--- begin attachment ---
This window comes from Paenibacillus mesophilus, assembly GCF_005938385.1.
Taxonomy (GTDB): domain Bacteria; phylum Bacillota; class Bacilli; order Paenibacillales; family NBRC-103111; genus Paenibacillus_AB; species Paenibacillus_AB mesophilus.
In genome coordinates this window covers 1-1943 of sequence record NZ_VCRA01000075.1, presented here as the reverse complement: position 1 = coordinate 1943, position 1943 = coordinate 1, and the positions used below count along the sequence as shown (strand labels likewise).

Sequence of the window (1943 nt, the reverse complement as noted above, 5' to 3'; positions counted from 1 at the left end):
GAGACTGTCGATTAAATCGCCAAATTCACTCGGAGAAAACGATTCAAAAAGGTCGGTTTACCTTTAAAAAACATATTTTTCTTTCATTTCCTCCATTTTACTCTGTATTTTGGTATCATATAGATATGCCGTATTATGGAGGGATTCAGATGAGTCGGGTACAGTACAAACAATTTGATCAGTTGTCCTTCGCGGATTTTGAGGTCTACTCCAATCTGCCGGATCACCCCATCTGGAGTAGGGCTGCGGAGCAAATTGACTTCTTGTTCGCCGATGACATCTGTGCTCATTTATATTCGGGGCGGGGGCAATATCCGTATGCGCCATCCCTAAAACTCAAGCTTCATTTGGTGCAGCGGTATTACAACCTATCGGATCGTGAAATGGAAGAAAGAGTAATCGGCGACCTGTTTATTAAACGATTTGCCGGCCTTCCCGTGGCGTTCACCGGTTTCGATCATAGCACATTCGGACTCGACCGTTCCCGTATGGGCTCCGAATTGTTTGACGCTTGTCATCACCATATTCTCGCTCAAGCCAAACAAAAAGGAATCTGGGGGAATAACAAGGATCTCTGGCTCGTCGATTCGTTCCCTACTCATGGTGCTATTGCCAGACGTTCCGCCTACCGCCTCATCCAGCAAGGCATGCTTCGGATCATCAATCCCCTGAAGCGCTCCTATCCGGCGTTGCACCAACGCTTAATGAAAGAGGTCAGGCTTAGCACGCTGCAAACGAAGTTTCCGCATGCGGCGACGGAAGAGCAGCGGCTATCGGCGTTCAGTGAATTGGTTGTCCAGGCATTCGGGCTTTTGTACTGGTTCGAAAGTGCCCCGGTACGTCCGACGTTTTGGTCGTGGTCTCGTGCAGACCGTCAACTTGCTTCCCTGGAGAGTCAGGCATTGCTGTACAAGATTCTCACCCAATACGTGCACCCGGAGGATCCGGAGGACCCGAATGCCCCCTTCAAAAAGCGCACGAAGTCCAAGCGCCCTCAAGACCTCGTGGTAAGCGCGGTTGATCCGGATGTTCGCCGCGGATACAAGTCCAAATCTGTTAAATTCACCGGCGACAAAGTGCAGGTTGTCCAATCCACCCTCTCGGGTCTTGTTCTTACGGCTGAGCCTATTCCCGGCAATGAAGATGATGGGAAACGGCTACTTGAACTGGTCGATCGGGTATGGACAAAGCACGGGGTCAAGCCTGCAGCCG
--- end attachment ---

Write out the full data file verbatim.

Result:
This window comes from Paenibacillus mesophilus, assembly GCF_005938385.1.
Taxonomy (GTDB): domain Bacteria; phylum Bacillota; class Bacilli; order Paenibacillales; family NBRC-103111; genus Paenibacillus_AB; species Paenibacillus_AB mesophilus.
In genome coordinates this window covers 1-1943 of sequence record NZ_VCRA01000075.1, presented here as the reverse complement: position 1 = coordinate 1943, position 1943 = coordinate 1, and the positions used below count along the sequence as shown (strand labels likewise).

Sequence of the window (1943 nt, the reverse complement as noted above, 5' to 3'; positions counted from 1 at the left end):
GAGACTGTCGATTAAATCGCCAAATTCACTCGGAGAAAACGATTCAAAAAGGTCGGTTTACCTTTAAAAAACATATTTTTCTTTCATTTCCTCCATTTTACTCTGTATTTTGGTATCATATAGATATGCCGTATTATGGAGGGATTCAGATGAGTCGGGTACAGTACAAACAATTTGATCAGTTGTCCTTCGCGGATTTTGAGGTCTACTCCAATCTGCCGGATCACCCCATCTGGAGTAGGGCTGCGGAGCAAATTGACTTCTTGTTCGCCGATGACATCTGTGCTCATTTATATTCGGGGCGGGGGCAATATCCGTATGCGCCATCCCTAAAACTCAAGCTTCATTTGGTGCAGCGGTATTACAACCTATCGGATCGTGAAATGGAAGAAAGAGTAATCGGCGACCTGTTTATTAAACGATTTGCCGGCCTTCCCGTGGCGTTCACCGGTTTCGATCATAGCACATTCGGACTCGACCGTTCCCGTATGGGCTCCGAATTGTTTGACGCTTGTCATCACCATATTCTCGCTCAAGCCAAACAAAAAGGAATCTGGGGGAATAACAAGGATCTCTGGCTCGTCGATTCGTTCCCTACTCATGGTGCTATTGCCAGACGTTCCGCCTACCGCCTCATCCAGCAAGGCATGCTTCGGATCATCAATCCCCTGAAGCGCTCCTATCCGGCGTTGCACCAACGCTTAATGAAAGAGGTCAGGCTTAGCACGCTGCAAACGAAGTTTCCGCATGCGGCGACGGAAGAGCAGCGGCTATCGGCGTTCAGTGAATTGGTTGTCCAGGCATTCGGGCTTTTGTACTGGTTCGAAAGTGCCCCGGTACGTCCGACGTTTTGGTCGTGGTCTCGTGCAGACCGTCAACTTGCTTCCCTGGAGAGTCAGGCATTGCTGTACAAGATTCTCACCCAATACGTGCACCCGGAGGATCCGGAGGACCCGAATGCCCCCTTCAAAAAGCGCACGAAGTCCAAGCGCCCTCAAGACCTCGTGGTAAGCGCGGTTGATCCGGATGTTCGCCGCGGATACAAGTCCAAATCTGTTAAATTCACCGGCGACAAAGTGCAGGTTGTCCAATCCACCCTCTCGGGTCTTGTTCTTACGGCTGAGCCTATTCCCGGCAATGAAGATGATGGGAAACGGCTACTTGAACTGGTCGATCGGGTATGGACAAAGCACGGGGTCAAGCCTGCAGCCG